Place of Shells (currently unpublished), is about an eighteen-year-old girl who, in 1944, is diagnosed with leprosy and sent to live at the Peel Island lazaret in Moreton Bay, Queensland. Leprosy (the medical term is ‘Hansen’s Disease’), is a chronic infectious bacterial disease that affects the skin and nerves. In severe, untreated cases it can lead to significant disfigurement and deformity. Prior to 1946, there was no cure; ‘treatment’ was isolation. Governments defended this by claiming they were being considerate of patients’ sensibilities. In reality, patients were locked up due to a misguided fear of contagion and the desire to ostracise based on centuries-old beliefs (beginning in the bible) about leprosy as an immoral and loathsome disease. Many patients who were sent to Peel Island died there and were buried in unmarked graves.
The Lazaret opened in 1907 as a ‘multi-racial’ lazaret. Patients included “Europeans, Chinese, Indian, Aboriginal and Melanesians”. In 1940, anyone deemed ‘coloured’ (i.e., not of white European origin) was removed from the island and sent under police escort to Fantome Island, off the coast of Townsville. Although an effective cure was introduced in 1946, the Peel Island Lazaret did not close until 1959. Fantome Island stayed open until 1973.
There was little scientific evidence to justify incarceration, and there were some objections. As far back as the late nineteenth century, world experts argued against isolation, but the Queensland health authorities ignored this advice.
Hansen’s Disease is one of the few infectious diseases where sufferers were banished to islands. People suffering from smallpox, influenza, typhus and the plague were not treated in this way even though these diseases were more contagious and caused more epidemics and deaths worldwide.
The Quandamooka people are the traditional custodians of Peel Island (Teerk Roo Ra, which means “Place of Many Shells”). Anyone who was sent to the Peel Island Lazaret experienced shame for contracting the disease and grief over the separation, often permanent, from loved ones, but for the Quandamooka people, this history is especially painful.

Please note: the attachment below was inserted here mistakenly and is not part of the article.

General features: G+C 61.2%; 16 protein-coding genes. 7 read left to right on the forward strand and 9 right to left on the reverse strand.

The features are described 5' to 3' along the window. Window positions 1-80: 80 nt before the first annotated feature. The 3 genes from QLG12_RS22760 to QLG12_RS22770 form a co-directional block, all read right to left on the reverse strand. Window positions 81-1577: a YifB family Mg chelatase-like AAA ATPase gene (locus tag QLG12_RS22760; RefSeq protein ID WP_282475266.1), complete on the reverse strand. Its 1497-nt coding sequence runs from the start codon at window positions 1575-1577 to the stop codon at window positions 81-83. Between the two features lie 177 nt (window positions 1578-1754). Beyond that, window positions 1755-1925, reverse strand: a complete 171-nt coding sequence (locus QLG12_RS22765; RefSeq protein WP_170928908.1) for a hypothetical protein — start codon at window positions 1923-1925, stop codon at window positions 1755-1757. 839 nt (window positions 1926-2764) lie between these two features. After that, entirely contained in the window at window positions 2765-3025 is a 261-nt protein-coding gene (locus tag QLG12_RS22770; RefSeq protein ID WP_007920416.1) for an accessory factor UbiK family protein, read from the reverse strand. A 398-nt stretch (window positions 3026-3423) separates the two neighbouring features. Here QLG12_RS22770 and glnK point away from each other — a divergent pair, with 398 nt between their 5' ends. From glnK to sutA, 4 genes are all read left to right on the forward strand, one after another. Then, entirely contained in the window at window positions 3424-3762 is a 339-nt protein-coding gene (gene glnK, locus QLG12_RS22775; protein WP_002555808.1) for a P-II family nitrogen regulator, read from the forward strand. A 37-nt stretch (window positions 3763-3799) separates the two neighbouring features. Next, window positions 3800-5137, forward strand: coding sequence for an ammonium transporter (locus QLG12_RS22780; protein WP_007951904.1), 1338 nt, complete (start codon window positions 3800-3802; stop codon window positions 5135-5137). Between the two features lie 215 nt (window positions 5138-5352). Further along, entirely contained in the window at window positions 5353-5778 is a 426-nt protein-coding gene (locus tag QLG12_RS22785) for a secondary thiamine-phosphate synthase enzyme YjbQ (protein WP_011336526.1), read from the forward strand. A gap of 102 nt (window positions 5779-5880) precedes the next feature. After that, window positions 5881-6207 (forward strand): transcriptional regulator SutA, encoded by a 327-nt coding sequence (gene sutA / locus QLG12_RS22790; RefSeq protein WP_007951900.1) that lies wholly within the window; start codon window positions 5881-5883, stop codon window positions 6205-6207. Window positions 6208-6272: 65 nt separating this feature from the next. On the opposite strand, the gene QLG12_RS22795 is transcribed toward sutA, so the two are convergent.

Earlier this year, I contacted the Elders Council in Dunwich because I wanted to ensure that the Aboriginal characters and indigenous cultural elements I have included in my story are accurately represented and are not going to upset or offend the Quandamooka people. (Some minor characters in my novel are Aboriginal women from Dunwich, and the landscape and some specific sites on the island are described in detail.) Last week, I had the great privilege of meeting one of the Minjerribah Moorgumpin Elders. After three hours, I came away with my head spinning. It was evident that my book touched a nerve with the Elders. This period had been a very distressing time for the Quandamooka people. They had been restricted to living at the Myora Mission at Dunwich, forced to work in menial tasks, including travelling by boat each day to the lazaret to work in the laundry and wash the dirty bandages. I listened to stories, and heard the pain of this history. I acknowledge the deep sorrow that continues as a result.
The meeting enriched my cultural knowledge and gave me more confidence with regard to the Aboriginal characters and practices I have included in Place of Shells. The Elder requested some small adjustments to the text, to which I readily agreed. Though my story is entirely fictional, the isolation and suffering of patients and the forced labour of the Quandamooka people was real. The establishment of the lazaret on Peel Island exposed the uncomfortable and shameful truth of our attitudes to both race and disease.